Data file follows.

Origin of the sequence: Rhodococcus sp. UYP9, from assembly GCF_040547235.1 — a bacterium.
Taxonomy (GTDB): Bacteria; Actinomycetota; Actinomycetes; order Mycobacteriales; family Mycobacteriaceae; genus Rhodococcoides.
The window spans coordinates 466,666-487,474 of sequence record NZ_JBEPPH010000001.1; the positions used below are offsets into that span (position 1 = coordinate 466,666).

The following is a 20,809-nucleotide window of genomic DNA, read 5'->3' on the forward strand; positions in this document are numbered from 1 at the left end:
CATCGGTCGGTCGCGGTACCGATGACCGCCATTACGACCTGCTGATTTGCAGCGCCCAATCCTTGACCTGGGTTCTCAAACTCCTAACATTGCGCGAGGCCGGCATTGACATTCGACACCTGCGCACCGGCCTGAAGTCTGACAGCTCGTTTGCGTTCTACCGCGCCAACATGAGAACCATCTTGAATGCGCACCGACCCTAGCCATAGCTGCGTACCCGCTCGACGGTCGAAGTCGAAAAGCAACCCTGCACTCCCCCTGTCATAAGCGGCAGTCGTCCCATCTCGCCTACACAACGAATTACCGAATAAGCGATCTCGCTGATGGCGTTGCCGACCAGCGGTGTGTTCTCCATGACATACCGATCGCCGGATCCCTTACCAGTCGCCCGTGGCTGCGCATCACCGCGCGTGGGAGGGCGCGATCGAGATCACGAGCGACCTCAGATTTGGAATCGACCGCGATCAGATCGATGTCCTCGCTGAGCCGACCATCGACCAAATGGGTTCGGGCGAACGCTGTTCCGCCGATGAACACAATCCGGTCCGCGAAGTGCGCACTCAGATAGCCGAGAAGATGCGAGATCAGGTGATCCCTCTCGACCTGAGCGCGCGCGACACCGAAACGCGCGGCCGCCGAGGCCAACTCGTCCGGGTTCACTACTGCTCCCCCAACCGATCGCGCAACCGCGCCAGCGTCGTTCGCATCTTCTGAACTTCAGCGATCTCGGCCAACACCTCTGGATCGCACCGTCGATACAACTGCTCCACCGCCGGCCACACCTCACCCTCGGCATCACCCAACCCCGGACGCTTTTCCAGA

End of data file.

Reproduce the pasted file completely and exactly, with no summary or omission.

Origin of the sequence: Rhodococcus sp. UYP9, from assembly GCF_040547235.1 — a bacterium.
Taxonomy (GTDB): Bacteria; Actinomycetota; Actinomycetes; order Mycobacteriales; family Mycobacteriaceae; genus Rhodococcoides.
The window spans coordinates 466,666-487,474 of sequence record NZ_JBEPPH010000001.1; the positions used below are offsets into that span (position 1 = coordinate 466,666).

The following is a 20,809-nucleotide window of genomic DNA, read 5'->3' on the forward strand; positions in this document are numbered from 1 at the left end:
CATCGGTCGGTCGCGGTACCGATGACCGCCATTACGACCTGCTGATTTGCAGCGCCCAATCCTTGACCTGGGTTCTCAAACTCCTAACATTGCGCGAGGCCGGCATTGACATTCGACACCTGCGCACCGGCCTGAAGTCTGACAGCTCGTTTGCGTTCTACCGCGCCAACATGAGAACCATCTTGAATGCGCACCGACCCTAGCCATAGCTGCGTACCCGCTCGACGGTCGAAGTCGAAAAGCAACCCTGCACTCCCCCTGTCATAAGCGGCAGTCGTCCCATCTCGCCTACACAACGAATTACCGAATAAGCGATCTCGCTGATGGCGTTGCCGACCAGCGGTGTGTTCTCCATGACATACCGATCGCCGGATCCCTTACCAGTCGCCCGTGGCTGCGCATCACCGCGCGTGGGAGGGCGCGATCGAGATCACGAGCGACCTCAGATTTGGAATCGACCGCGATCAGATCGATGTCCTCGCTGAGCCGACCATCGACCAAATGGGTTCGGGCGAACGCTGTTCCGCCGATGAACACAATCCGGTCCGCGAAGTGCGCACTCAGATAGCCGAGAAGATGCGAGATCAGGTGATCCCTCTCGACCTGAGCGCGCGCGACACCGAAACGCGCGGCCGCCGAGGCCAACTCGTCCGGGTTCACTACTGCTCCCCCAACCGATCGCGCAACCGCGCCAGCGTCGTTCGCATCTTCTGAACTTCAGCGATCTCGGCCAACACCTCTGGATCGCACCGTCGATACAACTGCTCCACCGCCGGCCACACCTCACCCTCGGCATCACCCAACCCCGGACGCTTTTCCAGA